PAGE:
“No problem at all,” he replied, taking the mug from her. “And I second Sarah’s offer from before. You three should stay with us until George has been arrested. There’s no telling if he might show up, and I don’t want him hurting the kids any more than he already has.”
“Why don’t you go get some rest?” Sarah urged gently when Freddie began to doze off again. “I made up the guest room for you. My mother’s old quilt is on the bed. Go curl up under that and tomorrow morning, you and I will sit down and work out a plan.”
“Sounds good,” Freddie replied and the two women stood, Sarah pulling her into a hug. Freddie smiled and kissed her cheek before pulling away, only to be pulled into another hug from Joseph. Pulling away from the hug, she told them goodnight and shuffled up the stairs. Reaching the second floor, she peeked into Seth’s room and found the boys sitting on the floor, playing with Legos, and Claire asleep on the top bunk of Seth’s bunk bed. The boys turned to look at Freddie and she asked, “You guys having fun?”
Seth nodded as he picked through the tiny plastic bricks. “We’re trying to make a giant tower.”
“I see that,” Freddie responded and leaned against the door. “Just be sure you two don’t stay up too late, okay?”
Seth and Jack nodded, and Freddie turned away to head up to the third and final floor of the house to the guest room. The door squeaked as she opened it and entered the room. She smiled at the sight of the quilt, remembering cold nights just like tonight with she and Sarah curled up in the living room under the quilt and watching movies. She left the door cracked in case one of the kids needed her and pulled back the quilt, climbing into bed. The material was just as soft as she remembered, and she laid there, cocooned in its warmth, and traced the patterns on the various squares. She could hear the wind whistling from the storm outside and Sarah and Joseph talking from their room on the second floor.
“Momma, are you awake?”
Freddie jumped slightly and sat up in the bed, seeing Jack standing in the doorway. She reached over to the bedside table and turned on the lamp, asking, “What’s wrong, honey?”
Jack looked down at his feet and said softly, “I can’t sleep. I keep hearing scary noises outside.”
She knew what it was that her son wanted without him having to ask her. She lifted the quilt with a soft smile and he rushed over to the bed, curling up against her chest. Letting the quilt fall back down around them, she kissed the top of his head and stroked his hair, murmuring, “It’s gonna be okay, sweetheart.”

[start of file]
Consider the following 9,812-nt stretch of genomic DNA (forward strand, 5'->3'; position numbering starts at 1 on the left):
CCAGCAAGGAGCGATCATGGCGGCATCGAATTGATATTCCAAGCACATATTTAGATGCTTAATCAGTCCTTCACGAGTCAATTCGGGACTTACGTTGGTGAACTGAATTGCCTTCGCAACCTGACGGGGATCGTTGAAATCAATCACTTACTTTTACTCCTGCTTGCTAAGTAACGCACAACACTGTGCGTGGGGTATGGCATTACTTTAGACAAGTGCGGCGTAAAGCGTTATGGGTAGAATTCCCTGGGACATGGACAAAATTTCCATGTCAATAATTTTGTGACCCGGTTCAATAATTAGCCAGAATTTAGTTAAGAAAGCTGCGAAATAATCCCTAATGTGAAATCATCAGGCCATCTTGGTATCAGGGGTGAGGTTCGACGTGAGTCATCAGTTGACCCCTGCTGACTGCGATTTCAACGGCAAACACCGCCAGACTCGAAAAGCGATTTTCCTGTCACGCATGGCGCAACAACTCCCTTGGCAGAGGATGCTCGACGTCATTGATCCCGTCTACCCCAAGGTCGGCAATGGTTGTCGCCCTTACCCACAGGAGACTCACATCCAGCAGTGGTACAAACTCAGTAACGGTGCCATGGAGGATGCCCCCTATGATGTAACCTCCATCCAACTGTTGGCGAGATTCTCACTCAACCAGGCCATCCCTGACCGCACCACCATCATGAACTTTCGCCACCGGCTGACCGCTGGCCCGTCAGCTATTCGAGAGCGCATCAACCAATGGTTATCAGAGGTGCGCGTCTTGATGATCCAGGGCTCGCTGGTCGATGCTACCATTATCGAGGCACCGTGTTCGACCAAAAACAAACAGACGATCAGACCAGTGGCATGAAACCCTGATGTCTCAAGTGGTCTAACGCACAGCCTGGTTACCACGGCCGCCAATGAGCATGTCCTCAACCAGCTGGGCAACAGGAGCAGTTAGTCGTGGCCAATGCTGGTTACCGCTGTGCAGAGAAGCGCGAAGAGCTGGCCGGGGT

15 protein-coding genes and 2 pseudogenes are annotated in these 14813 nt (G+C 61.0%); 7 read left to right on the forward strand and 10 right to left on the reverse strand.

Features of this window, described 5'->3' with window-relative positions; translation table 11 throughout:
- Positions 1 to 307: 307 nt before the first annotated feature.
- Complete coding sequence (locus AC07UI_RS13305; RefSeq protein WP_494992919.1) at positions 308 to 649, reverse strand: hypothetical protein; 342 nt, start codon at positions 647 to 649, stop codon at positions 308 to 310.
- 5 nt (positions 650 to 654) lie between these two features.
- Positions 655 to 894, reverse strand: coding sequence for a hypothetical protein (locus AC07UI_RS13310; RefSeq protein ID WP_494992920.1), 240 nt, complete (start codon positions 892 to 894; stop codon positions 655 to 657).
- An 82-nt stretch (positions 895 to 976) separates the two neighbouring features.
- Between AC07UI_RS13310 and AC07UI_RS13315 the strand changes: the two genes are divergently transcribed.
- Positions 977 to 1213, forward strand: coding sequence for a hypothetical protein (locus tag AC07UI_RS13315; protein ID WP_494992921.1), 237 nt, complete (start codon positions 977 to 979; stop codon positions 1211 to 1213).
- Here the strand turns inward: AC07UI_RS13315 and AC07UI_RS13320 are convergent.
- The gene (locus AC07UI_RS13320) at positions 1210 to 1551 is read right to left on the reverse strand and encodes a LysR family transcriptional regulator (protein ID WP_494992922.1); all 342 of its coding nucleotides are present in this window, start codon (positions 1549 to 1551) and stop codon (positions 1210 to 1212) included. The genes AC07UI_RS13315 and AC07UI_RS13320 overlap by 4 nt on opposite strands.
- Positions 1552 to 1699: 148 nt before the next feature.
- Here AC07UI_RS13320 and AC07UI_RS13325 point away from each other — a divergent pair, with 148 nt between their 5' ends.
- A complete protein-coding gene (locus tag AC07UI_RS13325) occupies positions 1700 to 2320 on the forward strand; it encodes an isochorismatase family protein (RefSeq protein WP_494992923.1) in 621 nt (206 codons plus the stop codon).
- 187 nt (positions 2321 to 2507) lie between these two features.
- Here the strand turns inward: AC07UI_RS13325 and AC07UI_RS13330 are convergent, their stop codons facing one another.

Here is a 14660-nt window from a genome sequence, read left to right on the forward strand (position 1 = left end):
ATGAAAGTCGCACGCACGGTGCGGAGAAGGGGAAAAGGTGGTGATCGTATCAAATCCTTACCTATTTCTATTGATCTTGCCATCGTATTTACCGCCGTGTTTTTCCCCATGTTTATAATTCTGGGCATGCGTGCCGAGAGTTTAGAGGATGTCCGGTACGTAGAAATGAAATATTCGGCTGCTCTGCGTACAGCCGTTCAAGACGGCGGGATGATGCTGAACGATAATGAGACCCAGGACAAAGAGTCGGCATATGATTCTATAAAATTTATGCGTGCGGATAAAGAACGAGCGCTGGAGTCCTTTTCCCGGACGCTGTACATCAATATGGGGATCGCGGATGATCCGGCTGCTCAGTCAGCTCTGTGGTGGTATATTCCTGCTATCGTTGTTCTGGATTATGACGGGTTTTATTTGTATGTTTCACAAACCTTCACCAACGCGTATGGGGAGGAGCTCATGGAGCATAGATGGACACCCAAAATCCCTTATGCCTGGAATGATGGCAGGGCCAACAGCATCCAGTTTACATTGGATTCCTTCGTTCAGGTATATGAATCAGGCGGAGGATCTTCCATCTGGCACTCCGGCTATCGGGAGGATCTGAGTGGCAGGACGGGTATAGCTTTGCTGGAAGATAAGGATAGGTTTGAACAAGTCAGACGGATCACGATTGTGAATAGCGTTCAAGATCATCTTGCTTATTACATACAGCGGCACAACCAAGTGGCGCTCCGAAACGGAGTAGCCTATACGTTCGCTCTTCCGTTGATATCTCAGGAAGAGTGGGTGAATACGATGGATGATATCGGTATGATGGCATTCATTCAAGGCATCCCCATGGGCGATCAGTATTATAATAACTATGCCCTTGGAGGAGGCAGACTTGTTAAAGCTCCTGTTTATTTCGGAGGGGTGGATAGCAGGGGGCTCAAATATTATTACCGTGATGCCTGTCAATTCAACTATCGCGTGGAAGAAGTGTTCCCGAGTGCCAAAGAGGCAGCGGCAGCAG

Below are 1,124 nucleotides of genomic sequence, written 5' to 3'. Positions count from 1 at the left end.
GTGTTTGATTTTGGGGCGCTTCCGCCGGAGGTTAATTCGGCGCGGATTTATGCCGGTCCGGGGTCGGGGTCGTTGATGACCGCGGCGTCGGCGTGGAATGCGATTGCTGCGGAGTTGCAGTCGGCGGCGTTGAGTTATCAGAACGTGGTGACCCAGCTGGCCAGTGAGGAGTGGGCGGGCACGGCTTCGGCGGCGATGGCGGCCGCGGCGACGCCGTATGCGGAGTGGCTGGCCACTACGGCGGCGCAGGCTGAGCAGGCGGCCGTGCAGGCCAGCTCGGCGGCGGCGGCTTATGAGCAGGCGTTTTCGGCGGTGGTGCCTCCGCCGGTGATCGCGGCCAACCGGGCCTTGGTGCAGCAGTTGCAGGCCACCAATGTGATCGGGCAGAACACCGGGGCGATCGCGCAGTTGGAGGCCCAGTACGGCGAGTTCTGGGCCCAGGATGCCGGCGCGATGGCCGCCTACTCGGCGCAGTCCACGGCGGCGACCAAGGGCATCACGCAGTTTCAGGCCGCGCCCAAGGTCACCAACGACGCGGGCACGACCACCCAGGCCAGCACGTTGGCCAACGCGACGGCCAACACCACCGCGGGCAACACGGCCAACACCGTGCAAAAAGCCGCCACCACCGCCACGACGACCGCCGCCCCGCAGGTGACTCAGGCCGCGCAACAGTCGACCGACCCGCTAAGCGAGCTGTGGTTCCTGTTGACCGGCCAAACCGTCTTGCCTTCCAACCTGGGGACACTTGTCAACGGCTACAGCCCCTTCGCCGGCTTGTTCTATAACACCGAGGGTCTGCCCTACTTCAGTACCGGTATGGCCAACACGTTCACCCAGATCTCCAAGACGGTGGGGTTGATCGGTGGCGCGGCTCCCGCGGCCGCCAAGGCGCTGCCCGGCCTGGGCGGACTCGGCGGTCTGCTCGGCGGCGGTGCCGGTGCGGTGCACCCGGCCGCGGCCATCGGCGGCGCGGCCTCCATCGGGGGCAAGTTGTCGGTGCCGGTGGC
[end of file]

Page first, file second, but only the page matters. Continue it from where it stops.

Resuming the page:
He stayed silent for a moment and she thought he had drifted off to sleep when she heard him ask, “Momma…am I a bad boy?”
“Of course not,” Freddie admonished. “Why would you say that, Jack?”
“’Cause that’s what Daddy said,” Jack replied, his voice wobbling with emotion. “M-me and Claire didn’t mean to ma-make him mad, we were only playing Star Wars! But Daddy said we were being ba-bad and had to be spanked.”
“Oh, honey,” Freddie rasped, her own throat tightening with tears. Jack buried his face in her chest and cried, his little body shaking with each sob. She rubbed his back, taking care to be mindful of his injuries, and pressed her lips to his forehead. When she found the strength to speak again, she insisted, “You and Claire did nothing wrong, sweetheart. Your daddy shouldn’t have done what he did to you. He was the one that was bad, not you. Do you hear me?”
“Yes, Momma,” Jack replied.
Two days later…
“Sarah! Open this goddamn door right now! I know she’s in there! Those are my fucking kids too!”
The sudden banging and shouting from outside made everyone in the living room jump. They had been watching a movie, Freddie and Sarah curled up on the couch with Claire and Seth in their laps respectively while Jack sat with Joseph in his recliner. Freddie knew it could only be George outside, and a potent cocktail of fear and rage began to course through her veins. She turned off the television while Jack climbed out of Joseph’s lap, hurrying to Freddie’s side, his body already quaking in fear. Joseph stood and said firmly, “Freddie, Sarah, take the kids upstairs and call the cops.”
Freddie nodded and ushered the kids out of the living room and towards the stairs, hearing Sarah cautioning Joseph to be careful. Climbing the stairs to the second floor, she led the kids into the master bedroom and grabbed the house phone from Sarah’s bedside table. Thankfully Sarah quickly followed them up the stairs as Claire and Jack both started to break down. As she entered the room and began comforting them, Freddie dialed the number of the detective working their case.
“Detective Jones?” she began, moving to the window where she could see George and Joseph arguing. “Yes, this is Winifred Bailey. My husband just showed up at my friend’s home, and he is out of his mind.”
“Thank you for calling, Mrs. Bailey,” the detective replied. “Do not approach or engage him. I’m sending a unit over right now to arrest him. The best you can do is to stay with your children.”
Freddie gave him the address to the house before hanging up the phone and joining Sarah and the kids on the bed. The two women tried their best to remain calm and distract the kids from George’s shouts from outside. Eventually those shouts were joined by the sounds of sirens. Freddie got up from the bed just in time to see George being slammed onto hood of the police car and handcuffed. That part of her brain that was filled with the animalistic instinct to protect her children wished he would have resisted and been taken down a peg or two with a few hard knocks from the police baton. Serves you right, you son of a bitch, she thought viciously as she watched the officer muscle him into the back of the squad car.